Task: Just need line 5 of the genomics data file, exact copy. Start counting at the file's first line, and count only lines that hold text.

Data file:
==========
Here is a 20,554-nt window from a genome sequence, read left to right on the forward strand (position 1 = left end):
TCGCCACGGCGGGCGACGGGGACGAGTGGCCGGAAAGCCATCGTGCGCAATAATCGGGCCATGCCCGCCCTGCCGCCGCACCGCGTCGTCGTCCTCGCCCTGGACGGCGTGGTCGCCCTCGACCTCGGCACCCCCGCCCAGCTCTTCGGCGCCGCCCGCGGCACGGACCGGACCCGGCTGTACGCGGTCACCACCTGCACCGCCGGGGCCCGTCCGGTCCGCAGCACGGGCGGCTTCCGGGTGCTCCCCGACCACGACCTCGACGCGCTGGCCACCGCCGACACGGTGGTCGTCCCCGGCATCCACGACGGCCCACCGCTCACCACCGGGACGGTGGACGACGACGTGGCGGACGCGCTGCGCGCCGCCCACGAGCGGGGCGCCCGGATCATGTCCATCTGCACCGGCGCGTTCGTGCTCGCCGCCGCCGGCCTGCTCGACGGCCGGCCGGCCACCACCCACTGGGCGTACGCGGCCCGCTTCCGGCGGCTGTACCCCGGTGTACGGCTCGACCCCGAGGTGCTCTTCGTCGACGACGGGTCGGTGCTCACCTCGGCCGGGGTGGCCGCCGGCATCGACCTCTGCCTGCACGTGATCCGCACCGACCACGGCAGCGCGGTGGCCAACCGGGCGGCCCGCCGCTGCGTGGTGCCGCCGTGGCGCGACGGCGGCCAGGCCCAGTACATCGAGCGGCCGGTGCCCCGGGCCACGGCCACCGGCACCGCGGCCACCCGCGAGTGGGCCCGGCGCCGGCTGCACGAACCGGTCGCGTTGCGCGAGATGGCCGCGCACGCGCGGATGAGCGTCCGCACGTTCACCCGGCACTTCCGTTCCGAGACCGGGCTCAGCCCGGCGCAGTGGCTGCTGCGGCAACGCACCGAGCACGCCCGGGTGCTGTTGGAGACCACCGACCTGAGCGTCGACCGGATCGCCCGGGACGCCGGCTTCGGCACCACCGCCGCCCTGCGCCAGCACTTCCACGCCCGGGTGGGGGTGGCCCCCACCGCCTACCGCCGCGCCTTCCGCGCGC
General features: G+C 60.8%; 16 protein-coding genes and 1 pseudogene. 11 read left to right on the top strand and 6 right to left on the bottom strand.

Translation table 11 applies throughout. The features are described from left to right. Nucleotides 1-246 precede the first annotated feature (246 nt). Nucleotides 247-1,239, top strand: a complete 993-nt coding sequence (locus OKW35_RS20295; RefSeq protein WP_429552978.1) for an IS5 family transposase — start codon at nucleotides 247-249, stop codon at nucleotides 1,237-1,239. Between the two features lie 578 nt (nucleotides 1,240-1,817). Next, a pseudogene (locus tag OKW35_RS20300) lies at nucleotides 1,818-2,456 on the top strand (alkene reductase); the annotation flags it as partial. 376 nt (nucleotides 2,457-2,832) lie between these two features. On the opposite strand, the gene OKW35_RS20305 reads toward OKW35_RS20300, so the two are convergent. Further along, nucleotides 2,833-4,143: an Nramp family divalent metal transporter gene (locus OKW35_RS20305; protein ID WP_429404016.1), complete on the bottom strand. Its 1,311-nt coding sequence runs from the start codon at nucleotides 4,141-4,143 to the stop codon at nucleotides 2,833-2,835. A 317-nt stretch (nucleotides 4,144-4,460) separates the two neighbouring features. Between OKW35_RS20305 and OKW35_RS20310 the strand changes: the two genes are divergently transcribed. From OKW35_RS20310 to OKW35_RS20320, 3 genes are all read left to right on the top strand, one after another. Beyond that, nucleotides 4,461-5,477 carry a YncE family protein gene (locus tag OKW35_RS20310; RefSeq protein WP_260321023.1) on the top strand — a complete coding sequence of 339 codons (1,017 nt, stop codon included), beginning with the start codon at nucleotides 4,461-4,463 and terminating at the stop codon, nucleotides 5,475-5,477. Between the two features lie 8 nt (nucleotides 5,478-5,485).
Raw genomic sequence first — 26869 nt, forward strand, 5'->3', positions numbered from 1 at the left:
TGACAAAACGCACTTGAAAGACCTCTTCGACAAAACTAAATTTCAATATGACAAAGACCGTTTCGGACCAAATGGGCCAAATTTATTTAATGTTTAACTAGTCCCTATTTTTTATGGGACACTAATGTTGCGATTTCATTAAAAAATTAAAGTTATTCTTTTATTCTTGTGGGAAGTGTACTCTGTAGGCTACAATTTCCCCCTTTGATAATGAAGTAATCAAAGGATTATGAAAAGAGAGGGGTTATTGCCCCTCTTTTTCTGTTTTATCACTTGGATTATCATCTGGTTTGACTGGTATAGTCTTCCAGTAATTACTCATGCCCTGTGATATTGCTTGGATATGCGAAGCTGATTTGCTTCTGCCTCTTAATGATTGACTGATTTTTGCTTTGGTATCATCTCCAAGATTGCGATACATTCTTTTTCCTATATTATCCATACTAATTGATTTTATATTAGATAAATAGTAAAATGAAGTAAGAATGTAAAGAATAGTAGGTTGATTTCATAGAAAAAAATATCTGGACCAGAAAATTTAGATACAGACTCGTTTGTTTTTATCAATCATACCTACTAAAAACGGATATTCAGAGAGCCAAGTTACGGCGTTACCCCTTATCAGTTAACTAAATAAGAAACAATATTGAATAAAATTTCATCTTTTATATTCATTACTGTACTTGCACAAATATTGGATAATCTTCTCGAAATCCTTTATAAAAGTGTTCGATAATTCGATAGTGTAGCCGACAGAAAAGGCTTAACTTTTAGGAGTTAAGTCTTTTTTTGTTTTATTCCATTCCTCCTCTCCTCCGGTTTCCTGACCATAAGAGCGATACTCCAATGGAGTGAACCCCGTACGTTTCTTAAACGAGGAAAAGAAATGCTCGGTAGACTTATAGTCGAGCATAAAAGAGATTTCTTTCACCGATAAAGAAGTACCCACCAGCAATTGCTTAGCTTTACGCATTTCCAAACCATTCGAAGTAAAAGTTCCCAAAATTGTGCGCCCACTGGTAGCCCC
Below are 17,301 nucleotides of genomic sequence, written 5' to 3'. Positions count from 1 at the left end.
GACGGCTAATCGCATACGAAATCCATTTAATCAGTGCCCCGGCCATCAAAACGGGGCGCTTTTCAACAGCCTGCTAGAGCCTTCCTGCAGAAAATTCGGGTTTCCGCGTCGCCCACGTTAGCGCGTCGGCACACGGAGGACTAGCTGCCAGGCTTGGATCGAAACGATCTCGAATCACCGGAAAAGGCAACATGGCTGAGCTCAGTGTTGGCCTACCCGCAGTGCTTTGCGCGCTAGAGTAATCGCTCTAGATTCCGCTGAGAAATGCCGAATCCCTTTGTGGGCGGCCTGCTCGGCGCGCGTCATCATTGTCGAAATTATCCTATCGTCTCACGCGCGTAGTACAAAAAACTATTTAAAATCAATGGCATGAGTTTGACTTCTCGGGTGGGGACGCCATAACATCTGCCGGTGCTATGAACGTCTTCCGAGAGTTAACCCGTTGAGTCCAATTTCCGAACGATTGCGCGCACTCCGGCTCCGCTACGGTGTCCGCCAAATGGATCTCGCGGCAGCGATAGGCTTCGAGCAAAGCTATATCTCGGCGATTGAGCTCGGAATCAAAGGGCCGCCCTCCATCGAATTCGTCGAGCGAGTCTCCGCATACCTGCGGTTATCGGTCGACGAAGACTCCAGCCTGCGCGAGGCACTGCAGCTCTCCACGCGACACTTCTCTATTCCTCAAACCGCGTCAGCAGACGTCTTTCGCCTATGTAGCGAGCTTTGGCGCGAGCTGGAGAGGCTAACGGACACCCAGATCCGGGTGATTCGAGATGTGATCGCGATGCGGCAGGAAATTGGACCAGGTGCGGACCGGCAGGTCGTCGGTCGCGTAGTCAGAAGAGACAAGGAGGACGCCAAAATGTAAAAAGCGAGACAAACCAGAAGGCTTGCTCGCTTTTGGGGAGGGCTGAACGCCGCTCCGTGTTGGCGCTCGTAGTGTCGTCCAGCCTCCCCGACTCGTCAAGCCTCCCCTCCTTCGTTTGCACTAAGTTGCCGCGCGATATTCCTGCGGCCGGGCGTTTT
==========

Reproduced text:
Raw genomic sequence first — 26869 nt, forward strand, 5'->3', positions numbered from 1 at the left: